EDA rallied today for one of their own, without caring which company any of us worked for. We even got together in a ballroom in the San Jose Doubletree that I’m sure many of us have been in many times to endure way too many powerpoint slides at EDA conferences held there over the years. The instructions were to wear orange. At least they didn’t want us all to show up in white suit, but lots of us had a hard time finding orange stuff in our wardrobe. I had no problem, I like orange too. But John Cooley’s orange camouflage pants won the day. Gary loved to dress in orange, his favorite color, or do his Tom Wolfe impersonation in a white suit. And orange is the new black as someone reminded us. It was a reunion of sorts of the old guard. Next to me was Doug Fairbairn, my first boss when I came to the US. And one seat over was Aart de Geus, CEO of Synopsys. It was that sort of an event. Wally Rhines of Mentor could not be there but sent a message that was read out.
I’m not going to try and give a summary of the whole event. It was a celebration of Gary’s life, not a funeral. Jim Hogan played the harmonica and sang. Andrew Khan came from Palo Alto from the semiconductor roadmap meeting where Gary had been instrumental for years. UPDATE FROM LORI KATE: Michelle Clancy of Cayenne Communications was the mastermind behind the service. She selfishly and tirelessly worked to make it so wonderful. She will take nothing from me for her services. Behind Michelle was a whole team of amazing other volunteers. She promises to let me know who later. I know Jill Jacobs did the graphics (which EDAC graciously paid for – signs, programs and the bookmarks). Paul Cohen did the slideshow video. As you rightly reported the ChipEstimate team with Sean, Steve and Roger did the video recording. Bob Gardner managed the sound. END OF LKS UPDATE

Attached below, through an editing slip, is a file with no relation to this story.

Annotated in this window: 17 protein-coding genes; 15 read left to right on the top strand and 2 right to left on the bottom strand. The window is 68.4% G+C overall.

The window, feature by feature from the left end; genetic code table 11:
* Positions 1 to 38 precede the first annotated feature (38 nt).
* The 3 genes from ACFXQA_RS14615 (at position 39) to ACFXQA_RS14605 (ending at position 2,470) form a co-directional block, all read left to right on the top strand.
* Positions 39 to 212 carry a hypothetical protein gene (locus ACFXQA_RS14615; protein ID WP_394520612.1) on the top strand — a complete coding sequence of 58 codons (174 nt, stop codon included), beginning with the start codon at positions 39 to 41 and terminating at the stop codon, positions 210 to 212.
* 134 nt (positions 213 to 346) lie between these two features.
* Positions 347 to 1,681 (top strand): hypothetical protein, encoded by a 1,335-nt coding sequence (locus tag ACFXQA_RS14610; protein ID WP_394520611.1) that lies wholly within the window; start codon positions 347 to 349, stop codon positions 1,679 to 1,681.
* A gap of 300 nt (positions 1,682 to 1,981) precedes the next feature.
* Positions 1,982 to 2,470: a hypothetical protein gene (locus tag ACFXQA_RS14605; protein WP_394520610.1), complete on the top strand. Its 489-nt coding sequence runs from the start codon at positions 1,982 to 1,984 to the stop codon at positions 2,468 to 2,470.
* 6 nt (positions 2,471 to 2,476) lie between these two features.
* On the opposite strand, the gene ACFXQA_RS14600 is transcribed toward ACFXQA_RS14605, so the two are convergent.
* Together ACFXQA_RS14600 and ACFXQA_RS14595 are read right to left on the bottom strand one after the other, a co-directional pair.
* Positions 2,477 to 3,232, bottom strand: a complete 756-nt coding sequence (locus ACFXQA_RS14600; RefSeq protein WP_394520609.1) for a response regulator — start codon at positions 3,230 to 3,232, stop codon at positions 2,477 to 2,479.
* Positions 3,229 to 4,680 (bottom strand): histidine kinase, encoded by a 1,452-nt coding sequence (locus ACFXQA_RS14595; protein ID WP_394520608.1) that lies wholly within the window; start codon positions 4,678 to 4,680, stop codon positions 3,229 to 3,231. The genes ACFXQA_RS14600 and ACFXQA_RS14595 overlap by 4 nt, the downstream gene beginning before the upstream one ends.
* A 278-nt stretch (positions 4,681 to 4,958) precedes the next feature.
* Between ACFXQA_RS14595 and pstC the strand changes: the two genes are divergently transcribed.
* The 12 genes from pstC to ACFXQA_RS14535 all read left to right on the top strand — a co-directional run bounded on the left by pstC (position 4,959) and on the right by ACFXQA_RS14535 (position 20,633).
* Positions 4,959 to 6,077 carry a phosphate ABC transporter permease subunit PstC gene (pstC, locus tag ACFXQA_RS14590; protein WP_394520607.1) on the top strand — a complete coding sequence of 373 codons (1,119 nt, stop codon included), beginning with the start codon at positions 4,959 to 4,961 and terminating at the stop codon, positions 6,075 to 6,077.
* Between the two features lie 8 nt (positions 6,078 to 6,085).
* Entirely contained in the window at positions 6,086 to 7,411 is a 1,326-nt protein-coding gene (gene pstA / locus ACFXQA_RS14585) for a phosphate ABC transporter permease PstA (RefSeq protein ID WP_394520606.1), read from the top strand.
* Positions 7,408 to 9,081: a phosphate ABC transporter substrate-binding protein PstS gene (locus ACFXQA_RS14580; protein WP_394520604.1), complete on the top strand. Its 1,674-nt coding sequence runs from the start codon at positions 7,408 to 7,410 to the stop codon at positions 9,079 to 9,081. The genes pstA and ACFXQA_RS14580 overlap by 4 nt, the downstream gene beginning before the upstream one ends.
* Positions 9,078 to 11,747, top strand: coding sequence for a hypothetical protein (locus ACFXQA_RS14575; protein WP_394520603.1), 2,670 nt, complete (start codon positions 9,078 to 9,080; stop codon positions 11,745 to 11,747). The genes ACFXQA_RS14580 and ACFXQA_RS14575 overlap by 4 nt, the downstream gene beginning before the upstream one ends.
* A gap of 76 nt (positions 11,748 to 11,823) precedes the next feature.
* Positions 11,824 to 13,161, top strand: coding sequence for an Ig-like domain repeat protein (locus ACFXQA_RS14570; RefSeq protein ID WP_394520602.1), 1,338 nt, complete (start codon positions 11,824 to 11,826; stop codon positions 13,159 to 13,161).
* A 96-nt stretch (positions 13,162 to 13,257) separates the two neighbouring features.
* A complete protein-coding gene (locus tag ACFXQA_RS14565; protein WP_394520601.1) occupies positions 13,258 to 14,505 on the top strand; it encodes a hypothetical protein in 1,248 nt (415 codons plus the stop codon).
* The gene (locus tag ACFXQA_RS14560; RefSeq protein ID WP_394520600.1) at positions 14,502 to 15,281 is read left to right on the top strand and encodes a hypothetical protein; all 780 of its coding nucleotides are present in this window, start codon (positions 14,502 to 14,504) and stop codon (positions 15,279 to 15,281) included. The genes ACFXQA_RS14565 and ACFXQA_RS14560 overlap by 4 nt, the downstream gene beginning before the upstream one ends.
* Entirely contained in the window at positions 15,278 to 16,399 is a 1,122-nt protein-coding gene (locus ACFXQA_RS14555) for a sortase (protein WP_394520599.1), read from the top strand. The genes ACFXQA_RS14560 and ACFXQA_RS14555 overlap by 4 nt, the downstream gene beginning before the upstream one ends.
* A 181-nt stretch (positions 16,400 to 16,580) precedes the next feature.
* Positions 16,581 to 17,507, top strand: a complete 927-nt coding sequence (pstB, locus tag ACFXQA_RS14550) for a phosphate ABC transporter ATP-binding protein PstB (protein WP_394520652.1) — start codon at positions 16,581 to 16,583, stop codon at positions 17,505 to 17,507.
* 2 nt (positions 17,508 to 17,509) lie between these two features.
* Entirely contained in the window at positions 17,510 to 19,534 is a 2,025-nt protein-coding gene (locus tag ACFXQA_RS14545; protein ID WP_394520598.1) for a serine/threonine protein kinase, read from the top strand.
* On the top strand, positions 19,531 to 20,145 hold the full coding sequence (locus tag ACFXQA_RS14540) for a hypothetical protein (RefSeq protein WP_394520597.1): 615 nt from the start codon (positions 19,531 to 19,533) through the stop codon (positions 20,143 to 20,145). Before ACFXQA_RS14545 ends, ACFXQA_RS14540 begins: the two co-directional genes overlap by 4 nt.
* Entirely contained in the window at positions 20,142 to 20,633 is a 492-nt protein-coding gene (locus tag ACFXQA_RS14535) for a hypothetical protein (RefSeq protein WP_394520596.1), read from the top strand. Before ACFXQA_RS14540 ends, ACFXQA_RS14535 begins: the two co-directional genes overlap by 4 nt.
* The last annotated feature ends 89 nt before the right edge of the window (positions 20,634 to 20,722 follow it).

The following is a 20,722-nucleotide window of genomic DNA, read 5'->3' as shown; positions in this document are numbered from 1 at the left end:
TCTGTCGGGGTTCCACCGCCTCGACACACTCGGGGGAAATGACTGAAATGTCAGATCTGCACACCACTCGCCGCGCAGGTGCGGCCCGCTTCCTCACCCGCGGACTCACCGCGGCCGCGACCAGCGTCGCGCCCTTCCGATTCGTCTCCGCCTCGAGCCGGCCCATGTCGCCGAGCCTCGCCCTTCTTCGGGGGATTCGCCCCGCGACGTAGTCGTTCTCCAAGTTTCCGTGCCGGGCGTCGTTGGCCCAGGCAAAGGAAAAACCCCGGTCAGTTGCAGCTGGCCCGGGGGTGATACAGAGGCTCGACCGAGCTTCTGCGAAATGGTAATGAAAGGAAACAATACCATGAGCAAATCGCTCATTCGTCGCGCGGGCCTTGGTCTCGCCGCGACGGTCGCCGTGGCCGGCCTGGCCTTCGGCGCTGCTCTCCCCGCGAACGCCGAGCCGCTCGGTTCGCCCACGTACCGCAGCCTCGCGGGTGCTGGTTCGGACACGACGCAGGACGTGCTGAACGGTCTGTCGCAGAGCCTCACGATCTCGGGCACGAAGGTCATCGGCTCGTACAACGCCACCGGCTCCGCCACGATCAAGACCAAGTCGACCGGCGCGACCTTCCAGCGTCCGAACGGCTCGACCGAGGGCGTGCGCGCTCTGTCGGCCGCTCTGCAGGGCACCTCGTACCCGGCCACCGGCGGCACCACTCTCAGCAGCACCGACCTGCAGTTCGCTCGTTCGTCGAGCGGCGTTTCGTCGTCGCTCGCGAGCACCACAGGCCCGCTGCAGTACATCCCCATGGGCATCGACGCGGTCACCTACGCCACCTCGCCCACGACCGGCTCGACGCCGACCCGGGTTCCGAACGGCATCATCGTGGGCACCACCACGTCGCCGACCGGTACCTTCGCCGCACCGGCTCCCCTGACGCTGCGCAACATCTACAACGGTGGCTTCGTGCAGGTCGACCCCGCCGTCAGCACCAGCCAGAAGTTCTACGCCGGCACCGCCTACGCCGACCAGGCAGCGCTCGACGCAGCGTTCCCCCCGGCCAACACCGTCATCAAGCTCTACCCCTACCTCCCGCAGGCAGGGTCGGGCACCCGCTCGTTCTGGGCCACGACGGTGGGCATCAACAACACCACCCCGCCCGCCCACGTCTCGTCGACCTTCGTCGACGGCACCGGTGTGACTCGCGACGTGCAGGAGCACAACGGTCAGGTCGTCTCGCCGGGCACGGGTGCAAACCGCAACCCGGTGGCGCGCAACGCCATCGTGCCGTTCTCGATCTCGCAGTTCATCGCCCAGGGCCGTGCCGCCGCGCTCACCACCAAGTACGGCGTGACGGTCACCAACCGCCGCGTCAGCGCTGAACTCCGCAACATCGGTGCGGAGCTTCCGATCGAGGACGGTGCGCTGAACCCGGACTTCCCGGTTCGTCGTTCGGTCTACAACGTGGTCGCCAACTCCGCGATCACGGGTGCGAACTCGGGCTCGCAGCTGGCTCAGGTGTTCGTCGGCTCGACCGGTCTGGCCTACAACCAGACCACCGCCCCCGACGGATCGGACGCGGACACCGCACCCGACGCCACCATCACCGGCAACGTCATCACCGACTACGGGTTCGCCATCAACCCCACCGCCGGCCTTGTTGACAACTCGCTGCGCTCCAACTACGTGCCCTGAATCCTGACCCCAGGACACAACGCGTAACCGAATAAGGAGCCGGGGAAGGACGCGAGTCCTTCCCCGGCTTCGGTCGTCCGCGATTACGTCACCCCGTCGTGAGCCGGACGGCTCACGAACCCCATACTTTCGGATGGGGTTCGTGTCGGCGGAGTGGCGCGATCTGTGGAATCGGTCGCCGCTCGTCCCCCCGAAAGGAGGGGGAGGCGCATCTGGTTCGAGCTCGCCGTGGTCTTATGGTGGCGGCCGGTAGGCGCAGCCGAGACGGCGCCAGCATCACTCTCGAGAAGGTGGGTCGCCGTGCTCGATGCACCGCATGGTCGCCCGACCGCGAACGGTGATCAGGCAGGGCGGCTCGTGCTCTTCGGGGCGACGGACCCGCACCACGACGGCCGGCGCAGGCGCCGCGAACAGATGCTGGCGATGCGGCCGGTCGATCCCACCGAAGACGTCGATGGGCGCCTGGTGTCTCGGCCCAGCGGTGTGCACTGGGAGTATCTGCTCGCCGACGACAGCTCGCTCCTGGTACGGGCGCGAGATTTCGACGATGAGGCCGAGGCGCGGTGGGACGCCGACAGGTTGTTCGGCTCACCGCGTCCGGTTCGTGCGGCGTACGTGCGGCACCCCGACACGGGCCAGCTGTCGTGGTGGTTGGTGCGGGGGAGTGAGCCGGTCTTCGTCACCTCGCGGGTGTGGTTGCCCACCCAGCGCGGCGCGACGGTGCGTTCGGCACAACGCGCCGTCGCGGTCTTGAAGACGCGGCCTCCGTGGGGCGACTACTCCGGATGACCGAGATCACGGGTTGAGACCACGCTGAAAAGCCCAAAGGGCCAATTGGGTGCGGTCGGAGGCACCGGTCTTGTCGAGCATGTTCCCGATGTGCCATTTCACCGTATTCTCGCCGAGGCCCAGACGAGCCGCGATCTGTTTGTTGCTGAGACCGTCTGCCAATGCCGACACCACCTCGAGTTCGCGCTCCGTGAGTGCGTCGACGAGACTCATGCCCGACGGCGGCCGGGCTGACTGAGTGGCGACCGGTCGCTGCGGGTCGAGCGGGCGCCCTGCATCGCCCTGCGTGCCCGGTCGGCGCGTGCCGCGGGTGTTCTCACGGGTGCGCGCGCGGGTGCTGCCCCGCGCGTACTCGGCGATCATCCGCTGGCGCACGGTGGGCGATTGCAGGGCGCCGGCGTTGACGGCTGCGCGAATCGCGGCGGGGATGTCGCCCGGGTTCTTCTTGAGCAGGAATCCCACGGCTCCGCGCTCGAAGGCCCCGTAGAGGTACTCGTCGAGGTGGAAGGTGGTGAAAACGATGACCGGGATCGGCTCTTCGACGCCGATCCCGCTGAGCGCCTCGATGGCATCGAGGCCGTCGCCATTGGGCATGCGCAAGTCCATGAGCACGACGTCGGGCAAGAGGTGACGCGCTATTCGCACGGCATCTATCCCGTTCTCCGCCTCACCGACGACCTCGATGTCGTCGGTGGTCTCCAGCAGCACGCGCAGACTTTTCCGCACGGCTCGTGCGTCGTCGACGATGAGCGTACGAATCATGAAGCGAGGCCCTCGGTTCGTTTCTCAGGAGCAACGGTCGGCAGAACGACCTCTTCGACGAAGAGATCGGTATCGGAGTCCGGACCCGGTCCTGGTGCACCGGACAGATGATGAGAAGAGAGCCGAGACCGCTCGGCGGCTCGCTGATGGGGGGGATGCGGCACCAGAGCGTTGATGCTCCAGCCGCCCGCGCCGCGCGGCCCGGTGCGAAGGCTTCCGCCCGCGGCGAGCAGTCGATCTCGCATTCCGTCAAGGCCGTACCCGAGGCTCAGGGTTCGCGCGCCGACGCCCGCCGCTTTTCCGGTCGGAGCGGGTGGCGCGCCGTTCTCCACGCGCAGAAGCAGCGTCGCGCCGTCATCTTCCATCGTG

It ran flawlessly and was a wonderful experience to be there. Gary would have loved it.
Of course it was sad too. But we were there to enjoy all the good times not be sad that we will all miss him. Lori Kate told us about his last few days in Arizona when he went from being in great shape, “the best shape for years” his doctor said, to the crisis. She called him at the hospital. “do you need anything?” and he replied “just you and KC”. Those were his last words to her He died the next day with his family.
It was all Stockton all the time. Gary grew up there in the central valley. If you have never visited (don’t bother, but I had a girlfriend whose family was from there so i didn’t escape) it is surprising that it is a major deepwater port. Port? In the central valley. But several other people kept standing up to say their roots were there too. Rob Aitken has a kid living there and said that now the most important thing is to learn the difference between gunfire, a fire-cracker and a car backfiring.
I learned a lot about Gary. Firstly, his birthday is a day before mine (well, the month and day). He made it to his 70s before he needed reading glasses. I made it to 59. He was in the military, I knew, but I didn’t know he had done 4 tours in Vietnam. His brother spoke and since he was in the military for a lot longer he got a lot more senior. Gary never saluted him. We all knew Gary lived a richer life than just EDA. Apparently he was a catholic, converted to Judaism and then studied a lot of Chinese Daoism. Somebody pointed out he should be OK no matter what is going on up there “in the cloud” he had it all covered.
Plus, he played bass guitar. He learned standup-bass originally but at some point someone gave him an electric bass as a present. I’m sure most of us have been at some EDAC or DAC event where he was the bass player of the Full Disclosure Blues Band.
Farewell Gary. We will miss you.
Also read: Gary Smith Passed Away Last FridayShare this post via: